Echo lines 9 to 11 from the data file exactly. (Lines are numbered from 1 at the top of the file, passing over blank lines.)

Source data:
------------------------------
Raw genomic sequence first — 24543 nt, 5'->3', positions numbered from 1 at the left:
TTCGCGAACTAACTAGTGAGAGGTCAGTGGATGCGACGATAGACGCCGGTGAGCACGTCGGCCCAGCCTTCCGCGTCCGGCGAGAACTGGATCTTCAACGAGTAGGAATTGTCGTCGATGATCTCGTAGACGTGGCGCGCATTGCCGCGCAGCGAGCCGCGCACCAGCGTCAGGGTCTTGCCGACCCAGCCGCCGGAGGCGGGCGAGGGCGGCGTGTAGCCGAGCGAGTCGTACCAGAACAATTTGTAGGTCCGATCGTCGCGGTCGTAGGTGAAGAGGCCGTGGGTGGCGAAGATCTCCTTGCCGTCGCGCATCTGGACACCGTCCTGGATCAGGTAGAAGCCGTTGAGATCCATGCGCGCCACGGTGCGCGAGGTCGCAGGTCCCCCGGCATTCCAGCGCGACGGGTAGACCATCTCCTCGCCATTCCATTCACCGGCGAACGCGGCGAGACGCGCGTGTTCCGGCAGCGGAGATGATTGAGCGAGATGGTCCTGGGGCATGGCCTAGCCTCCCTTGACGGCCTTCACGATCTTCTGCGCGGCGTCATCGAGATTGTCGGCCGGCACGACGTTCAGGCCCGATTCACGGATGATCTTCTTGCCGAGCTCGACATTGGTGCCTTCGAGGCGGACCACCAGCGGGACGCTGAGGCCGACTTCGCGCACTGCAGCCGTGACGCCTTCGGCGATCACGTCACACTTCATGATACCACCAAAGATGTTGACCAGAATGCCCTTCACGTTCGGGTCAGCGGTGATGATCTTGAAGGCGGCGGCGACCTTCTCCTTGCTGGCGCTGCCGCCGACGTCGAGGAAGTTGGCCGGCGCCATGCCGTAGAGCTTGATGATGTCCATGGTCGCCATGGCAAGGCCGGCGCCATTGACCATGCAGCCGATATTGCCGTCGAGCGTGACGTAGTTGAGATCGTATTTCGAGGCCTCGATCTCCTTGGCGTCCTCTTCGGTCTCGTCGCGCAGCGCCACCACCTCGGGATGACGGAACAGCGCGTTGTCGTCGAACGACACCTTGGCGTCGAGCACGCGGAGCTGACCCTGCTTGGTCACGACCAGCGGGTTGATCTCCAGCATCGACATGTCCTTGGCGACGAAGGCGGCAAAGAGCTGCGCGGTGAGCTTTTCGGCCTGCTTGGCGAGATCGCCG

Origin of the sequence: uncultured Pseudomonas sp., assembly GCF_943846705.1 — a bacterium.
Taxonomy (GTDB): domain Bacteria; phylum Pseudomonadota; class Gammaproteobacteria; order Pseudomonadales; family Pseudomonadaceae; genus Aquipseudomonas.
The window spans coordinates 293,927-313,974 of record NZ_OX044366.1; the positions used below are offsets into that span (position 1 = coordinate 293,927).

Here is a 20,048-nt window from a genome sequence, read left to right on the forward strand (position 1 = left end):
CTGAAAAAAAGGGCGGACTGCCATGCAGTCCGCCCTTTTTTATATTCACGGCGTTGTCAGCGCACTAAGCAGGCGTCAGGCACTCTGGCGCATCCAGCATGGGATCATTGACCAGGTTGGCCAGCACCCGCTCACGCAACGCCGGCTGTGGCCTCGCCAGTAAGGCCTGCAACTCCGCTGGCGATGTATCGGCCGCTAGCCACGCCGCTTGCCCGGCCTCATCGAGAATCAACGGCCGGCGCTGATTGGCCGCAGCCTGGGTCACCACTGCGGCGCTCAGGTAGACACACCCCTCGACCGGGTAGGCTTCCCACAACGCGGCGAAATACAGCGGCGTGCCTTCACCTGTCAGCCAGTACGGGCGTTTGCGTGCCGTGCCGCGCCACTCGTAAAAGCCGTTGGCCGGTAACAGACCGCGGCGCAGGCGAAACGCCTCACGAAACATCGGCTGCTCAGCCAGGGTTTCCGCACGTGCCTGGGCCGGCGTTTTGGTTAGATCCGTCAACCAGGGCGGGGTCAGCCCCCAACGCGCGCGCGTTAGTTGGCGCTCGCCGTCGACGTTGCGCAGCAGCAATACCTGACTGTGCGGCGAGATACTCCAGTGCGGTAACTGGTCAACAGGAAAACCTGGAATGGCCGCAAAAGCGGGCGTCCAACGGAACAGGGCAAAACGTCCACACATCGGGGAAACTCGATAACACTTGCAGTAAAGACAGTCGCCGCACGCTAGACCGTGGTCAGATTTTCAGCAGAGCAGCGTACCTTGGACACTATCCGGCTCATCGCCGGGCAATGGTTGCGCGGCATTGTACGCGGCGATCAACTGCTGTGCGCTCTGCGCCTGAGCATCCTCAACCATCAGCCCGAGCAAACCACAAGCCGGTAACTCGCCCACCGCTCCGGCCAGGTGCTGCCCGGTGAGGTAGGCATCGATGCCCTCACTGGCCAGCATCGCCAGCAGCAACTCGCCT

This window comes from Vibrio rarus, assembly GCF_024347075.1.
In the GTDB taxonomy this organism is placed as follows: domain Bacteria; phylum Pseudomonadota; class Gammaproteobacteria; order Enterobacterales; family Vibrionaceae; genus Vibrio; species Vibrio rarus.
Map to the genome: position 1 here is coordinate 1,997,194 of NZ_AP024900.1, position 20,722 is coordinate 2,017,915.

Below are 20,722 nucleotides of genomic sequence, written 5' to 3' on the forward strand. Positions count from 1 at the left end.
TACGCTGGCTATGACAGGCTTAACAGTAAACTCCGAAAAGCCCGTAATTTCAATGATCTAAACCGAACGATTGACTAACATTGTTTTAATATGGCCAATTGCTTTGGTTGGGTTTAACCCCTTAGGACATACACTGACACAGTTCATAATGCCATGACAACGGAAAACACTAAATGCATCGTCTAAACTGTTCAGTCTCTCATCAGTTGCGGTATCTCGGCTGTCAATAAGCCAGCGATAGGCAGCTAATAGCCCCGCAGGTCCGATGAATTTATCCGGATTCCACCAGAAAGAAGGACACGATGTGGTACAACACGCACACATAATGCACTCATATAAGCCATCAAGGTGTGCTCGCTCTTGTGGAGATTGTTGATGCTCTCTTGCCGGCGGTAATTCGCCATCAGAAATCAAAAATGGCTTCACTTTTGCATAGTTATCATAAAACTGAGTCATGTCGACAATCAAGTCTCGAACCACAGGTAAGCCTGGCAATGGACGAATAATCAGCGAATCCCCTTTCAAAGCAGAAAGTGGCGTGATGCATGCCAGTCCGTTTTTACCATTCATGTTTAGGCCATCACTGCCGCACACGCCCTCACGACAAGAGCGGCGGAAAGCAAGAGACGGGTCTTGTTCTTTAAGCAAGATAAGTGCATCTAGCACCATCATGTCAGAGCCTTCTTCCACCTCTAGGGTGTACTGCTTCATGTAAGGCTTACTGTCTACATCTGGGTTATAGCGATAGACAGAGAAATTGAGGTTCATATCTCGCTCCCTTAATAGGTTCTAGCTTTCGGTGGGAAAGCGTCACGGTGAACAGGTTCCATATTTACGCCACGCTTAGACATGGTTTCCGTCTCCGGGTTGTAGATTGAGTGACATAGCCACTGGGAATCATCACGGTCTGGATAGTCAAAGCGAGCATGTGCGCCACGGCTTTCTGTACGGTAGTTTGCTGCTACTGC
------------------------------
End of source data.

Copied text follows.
In the GTDB taxonomy this organism is placed as follows: domain Bacteria; phylum Pseudomonadota; class Gammaproteobacteria; order Enterobacterales; family Vibrionaceae; genus Vibrio; species Vibrio rarus.
Map to the genome: position 1 here is coordinate 1,997,194 of NZ_AP024900.1, position 20,722 is coordinate 2,017,915.

Below are 20,722 nucleotides of genomic sequence, written 5' to 3' on the forward strand. Positions count from 1 at the left end.